Services 'hit hardest' by spending cuts

PUBLIC services will bear the brunt of another round of spending cuts, the government has been warned.

Chancellor George Osborne announced a 10% reduction in DEFRA's budget as the government continues to reduce spending.

The announcement was made as the Chancellor unveiled his 2013 Spending Round in the House of Commons on Wednesday (26 June).

"The Department for Environment and Rural Affairs will see a 10% reduction but we will set out plans for a major commitment to new flood defences for the rest of this decade," he said.

Prioritising long term capital through day-to-day cost savings was exactly the tough choice Britain should be making, Mr Osborne told MPs.

The Department for Communities will see its resource budget cut by 10%.

Mr Osborne said Communities Secretary Eric Pickles had "set an example to all his colleagues" in reducing the size of his department by 60% and abolishing twelve quangos.

"He's a model of lean government," said the Chancellor.

Justifying his cost-cutting, Mr Osborne said local government had already taken difficult decisions to reduce staff numbers, share services and make savings.

We were told by the scaremongerers that savings in local government would decimate local services," he said.

"Instead, public satisfaction with local council services has gone up. That's because with our reforms, communities have more control over their own destiny.

"That's because we've devolved power and responsibility to manage budgets locally."

The government's philosophy was simple, said Mr Osborne. "Trust people to make their own decisions and they will usually make better ones."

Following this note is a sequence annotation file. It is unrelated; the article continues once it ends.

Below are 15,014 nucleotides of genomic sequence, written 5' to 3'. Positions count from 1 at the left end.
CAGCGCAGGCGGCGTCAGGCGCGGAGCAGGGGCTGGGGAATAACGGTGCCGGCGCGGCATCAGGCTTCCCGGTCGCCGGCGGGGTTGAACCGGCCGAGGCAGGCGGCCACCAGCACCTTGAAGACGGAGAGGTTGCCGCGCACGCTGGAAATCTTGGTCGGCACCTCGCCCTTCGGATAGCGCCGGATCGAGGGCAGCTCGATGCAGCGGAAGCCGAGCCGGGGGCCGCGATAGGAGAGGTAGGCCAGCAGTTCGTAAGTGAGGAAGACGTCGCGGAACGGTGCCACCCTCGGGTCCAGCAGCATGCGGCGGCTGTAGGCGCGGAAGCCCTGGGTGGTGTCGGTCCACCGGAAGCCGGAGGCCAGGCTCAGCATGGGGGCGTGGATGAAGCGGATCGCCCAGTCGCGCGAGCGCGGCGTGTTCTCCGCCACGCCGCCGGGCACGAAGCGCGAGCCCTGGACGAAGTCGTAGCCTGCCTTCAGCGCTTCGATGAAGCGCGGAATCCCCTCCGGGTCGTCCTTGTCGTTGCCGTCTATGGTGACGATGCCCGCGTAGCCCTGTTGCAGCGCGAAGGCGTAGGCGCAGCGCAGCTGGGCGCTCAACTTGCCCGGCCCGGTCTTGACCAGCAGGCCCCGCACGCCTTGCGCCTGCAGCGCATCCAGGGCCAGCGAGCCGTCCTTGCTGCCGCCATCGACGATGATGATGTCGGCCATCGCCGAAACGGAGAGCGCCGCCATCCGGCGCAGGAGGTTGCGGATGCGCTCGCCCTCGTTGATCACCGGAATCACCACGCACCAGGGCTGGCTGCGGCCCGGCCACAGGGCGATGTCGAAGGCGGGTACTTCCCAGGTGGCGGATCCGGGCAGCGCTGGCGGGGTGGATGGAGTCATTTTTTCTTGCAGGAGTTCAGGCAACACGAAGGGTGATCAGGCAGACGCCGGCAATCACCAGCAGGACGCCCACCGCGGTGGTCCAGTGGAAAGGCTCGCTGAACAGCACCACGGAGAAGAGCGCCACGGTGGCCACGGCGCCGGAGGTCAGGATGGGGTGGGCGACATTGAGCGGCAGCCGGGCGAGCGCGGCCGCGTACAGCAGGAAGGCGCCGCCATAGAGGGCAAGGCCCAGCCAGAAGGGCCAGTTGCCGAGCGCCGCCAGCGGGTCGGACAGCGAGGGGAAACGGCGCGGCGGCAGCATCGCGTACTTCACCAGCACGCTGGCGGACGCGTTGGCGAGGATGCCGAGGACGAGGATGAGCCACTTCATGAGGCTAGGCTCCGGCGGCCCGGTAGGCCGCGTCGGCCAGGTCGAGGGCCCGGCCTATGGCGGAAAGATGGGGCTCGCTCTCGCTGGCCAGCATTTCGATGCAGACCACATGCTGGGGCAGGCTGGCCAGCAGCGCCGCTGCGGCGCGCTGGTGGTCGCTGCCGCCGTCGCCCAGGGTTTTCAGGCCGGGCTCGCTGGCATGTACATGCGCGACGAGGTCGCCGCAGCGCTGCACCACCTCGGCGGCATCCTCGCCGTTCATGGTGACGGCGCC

But in return for these freedoms, the government had to ask local government for the kind of sacrifices central government was making.

This meant a 10% reduction in the local government resource budget in 2015-16.

Mr Osborne claimed local government spending would actually reduce by around 2% when other changes – including local income – affecting local government were taken into account.

But the Local Government Association said services would be badly hit.

LGA chairman Sir Merrick Cockell said: "This cut will stretch essential services to breaking point in many areas.

"While positive steps have been taken to target NHS funding at social care, the fact remains that some councils will simply not have enough money to meet all their statutory responsibilities.

"Services such as culture and leisure facilities, school support, road maintenance and growth-related programmes will bear the brunt of these cuts."

The 10% cut in real terms came on top of a 33% real terms cut already made to council budgets and confirmed local government as the hardest hit part of the public sector.

"Local services on which people rely will have to be significantly reduced as a result. No area of spending can be totally immune and some services will be wound down entirely."

"It's disappointing that a feudal approach still exists in relation to local government funding.

"Vital services are being damaged because councils do not have a seat at the table to negotiate a fair deal for local communities."

The government's support of Community Budgets signalled that the Treasury and No 10 were behind the necessary rewiring of public services, said Sir Merrick.

"It is absolutely essential that all of Whitehall signs up to this radical reform which will make big savings to the public purse and improve services for local people.

"This approach must be adopted by all parties as a general principle ahead of the election and subsequent comprehensive spending review."


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